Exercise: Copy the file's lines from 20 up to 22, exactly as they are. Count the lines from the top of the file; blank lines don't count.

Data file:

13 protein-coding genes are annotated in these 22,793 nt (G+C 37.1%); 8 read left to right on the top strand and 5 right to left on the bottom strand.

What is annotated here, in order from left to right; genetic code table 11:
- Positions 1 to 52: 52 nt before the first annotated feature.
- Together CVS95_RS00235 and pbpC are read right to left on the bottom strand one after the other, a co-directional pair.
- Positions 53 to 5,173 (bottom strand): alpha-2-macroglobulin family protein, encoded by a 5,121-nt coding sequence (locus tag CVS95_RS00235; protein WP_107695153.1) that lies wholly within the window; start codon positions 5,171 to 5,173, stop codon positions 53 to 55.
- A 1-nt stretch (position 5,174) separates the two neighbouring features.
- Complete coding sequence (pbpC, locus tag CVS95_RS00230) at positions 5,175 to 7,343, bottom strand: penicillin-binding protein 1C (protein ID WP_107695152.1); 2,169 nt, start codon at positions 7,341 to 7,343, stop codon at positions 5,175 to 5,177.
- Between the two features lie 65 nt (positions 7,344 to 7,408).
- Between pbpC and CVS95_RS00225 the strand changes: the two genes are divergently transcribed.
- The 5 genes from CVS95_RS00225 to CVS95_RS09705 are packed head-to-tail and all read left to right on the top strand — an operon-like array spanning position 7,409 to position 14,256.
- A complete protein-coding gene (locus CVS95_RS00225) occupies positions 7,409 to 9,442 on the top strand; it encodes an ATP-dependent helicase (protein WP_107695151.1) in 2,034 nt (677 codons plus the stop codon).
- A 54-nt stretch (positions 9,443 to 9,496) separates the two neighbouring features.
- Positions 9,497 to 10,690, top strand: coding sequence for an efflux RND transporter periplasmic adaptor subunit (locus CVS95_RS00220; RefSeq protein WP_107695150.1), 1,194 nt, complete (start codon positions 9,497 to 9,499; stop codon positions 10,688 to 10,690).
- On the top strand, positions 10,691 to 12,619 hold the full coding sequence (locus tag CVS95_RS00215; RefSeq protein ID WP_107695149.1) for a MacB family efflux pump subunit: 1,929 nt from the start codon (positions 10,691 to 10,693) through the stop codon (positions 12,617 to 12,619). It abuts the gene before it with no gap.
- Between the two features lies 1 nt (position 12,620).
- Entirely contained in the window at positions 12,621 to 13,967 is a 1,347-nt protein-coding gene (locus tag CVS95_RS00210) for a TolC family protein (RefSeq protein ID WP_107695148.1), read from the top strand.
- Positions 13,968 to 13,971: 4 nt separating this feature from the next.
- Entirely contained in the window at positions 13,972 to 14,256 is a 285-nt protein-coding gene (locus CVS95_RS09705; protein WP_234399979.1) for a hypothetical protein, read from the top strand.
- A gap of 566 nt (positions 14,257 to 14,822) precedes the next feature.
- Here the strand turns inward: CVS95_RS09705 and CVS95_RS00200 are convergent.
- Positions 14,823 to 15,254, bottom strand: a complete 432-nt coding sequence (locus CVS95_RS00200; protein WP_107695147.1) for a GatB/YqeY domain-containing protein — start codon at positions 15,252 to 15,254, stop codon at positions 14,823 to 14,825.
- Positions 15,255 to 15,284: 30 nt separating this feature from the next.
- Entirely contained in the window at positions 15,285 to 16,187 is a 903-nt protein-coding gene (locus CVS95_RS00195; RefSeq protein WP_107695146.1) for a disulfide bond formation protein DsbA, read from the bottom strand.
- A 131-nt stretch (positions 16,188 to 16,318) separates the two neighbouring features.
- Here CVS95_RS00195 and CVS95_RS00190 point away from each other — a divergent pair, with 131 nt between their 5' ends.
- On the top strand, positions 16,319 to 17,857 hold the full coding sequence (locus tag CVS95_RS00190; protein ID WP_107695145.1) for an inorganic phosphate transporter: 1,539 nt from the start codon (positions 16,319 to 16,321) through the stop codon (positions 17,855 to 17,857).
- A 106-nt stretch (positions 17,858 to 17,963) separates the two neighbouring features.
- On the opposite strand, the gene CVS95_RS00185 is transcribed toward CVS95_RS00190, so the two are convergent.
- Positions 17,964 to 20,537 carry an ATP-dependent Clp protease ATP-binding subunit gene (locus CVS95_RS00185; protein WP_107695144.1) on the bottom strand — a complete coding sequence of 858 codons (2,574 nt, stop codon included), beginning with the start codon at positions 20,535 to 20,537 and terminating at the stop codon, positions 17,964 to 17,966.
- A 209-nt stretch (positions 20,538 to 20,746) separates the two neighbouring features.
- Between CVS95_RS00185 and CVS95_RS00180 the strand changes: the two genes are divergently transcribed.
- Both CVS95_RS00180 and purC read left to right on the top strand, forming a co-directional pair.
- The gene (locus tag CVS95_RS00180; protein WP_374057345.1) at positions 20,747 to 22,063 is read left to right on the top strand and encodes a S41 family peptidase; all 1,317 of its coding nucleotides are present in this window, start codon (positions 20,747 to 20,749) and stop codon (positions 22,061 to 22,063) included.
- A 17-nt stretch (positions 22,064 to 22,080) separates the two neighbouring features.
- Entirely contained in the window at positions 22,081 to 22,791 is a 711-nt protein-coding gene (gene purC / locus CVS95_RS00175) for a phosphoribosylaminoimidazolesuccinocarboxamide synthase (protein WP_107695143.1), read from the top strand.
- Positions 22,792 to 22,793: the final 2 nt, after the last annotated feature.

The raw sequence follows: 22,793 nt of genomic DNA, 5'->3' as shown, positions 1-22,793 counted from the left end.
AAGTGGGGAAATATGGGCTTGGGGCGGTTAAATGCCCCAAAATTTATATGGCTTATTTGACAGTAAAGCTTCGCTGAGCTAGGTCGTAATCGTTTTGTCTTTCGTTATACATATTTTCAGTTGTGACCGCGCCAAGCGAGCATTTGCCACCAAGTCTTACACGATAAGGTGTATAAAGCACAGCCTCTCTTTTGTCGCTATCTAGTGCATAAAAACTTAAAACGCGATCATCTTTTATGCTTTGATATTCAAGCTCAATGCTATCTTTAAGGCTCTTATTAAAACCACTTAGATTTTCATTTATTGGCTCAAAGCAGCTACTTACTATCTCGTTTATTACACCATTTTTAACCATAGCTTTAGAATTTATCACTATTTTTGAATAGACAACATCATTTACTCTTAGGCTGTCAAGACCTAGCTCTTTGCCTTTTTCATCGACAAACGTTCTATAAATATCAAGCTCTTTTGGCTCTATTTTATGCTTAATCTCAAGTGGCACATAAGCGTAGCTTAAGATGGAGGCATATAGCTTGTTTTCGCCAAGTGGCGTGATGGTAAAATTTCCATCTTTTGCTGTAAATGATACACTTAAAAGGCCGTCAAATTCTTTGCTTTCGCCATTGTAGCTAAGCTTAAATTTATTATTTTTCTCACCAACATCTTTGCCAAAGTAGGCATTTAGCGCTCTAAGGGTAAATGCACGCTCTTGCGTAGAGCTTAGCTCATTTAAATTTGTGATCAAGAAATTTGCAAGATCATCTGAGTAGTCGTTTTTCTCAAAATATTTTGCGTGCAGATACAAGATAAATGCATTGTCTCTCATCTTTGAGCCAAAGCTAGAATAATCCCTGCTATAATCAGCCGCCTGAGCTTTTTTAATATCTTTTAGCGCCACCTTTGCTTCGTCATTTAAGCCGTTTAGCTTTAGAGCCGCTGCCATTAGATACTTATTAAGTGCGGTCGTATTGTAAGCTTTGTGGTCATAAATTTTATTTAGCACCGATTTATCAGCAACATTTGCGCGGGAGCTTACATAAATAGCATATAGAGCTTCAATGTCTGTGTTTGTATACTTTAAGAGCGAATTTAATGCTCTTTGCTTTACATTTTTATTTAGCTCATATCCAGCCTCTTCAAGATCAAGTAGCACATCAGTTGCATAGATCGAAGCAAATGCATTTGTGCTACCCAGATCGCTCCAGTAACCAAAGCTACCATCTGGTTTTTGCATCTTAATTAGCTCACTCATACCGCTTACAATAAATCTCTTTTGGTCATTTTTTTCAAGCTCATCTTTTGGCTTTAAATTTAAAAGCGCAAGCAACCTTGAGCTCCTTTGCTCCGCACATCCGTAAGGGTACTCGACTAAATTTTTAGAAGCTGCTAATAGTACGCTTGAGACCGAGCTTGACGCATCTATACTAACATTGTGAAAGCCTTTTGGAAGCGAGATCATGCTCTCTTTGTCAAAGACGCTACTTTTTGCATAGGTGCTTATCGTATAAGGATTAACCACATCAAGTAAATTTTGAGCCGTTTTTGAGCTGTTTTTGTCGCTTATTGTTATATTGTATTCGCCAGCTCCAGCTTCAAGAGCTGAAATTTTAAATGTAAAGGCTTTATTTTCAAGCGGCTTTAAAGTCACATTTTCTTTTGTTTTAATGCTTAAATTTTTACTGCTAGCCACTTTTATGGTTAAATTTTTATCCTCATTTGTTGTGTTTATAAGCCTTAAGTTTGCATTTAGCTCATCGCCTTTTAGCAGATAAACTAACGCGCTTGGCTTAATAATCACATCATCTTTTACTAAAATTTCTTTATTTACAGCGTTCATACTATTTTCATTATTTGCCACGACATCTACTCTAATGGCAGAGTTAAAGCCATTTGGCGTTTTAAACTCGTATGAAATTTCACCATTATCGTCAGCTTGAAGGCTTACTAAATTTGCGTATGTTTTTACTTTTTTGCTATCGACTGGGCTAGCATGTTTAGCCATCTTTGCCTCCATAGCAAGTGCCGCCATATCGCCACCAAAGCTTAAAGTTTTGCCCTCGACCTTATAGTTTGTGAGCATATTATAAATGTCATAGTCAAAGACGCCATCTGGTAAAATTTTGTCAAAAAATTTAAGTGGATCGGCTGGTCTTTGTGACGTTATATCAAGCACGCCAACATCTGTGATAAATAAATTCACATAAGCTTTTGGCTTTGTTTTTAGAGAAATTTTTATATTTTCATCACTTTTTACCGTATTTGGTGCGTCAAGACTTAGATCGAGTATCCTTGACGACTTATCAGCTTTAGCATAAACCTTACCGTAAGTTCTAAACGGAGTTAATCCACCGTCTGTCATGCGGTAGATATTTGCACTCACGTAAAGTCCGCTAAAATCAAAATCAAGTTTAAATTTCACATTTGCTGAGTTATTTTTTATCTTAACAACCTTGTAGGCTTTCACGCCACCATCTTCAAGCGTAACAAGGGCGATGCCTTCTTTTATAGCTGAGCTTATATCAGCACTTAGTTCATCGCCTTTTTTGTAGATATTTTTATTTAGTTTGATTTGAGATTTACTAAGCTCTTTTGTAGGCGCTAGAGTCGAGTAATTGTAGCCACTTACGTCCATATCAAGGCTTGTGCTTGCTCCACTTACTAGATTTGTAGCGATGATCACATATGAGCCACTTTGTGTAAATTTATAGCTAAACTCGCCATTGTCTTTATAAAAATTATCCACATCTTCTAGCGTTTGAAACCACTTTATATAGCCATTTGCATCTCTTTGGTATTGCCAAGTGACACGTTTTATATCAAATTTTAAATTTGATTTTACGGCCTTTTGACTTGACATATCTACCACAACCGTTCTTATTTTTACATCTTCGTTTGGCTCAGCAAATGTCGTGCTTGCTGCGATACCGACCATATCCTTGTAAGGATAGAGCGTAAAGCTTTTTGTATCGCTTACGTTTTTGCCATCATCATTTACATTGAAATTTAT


- Here the strand turns inward: CVS95_RS09705 and CVS95_RS00200 are convergent.
- Positions 14,823 to 15,254, bottom strand: a complete 432-nt coding sequence (locus CVS95_RS00200; protein WP_107695147.1) for a GatB/YqeY domain-containing protein — start codon at positions 15,252 to 15,254, stop codon at positions 14,823 to 14,825.
- Positions 15,255 to 15,284: 30 nt separating this feature from the next.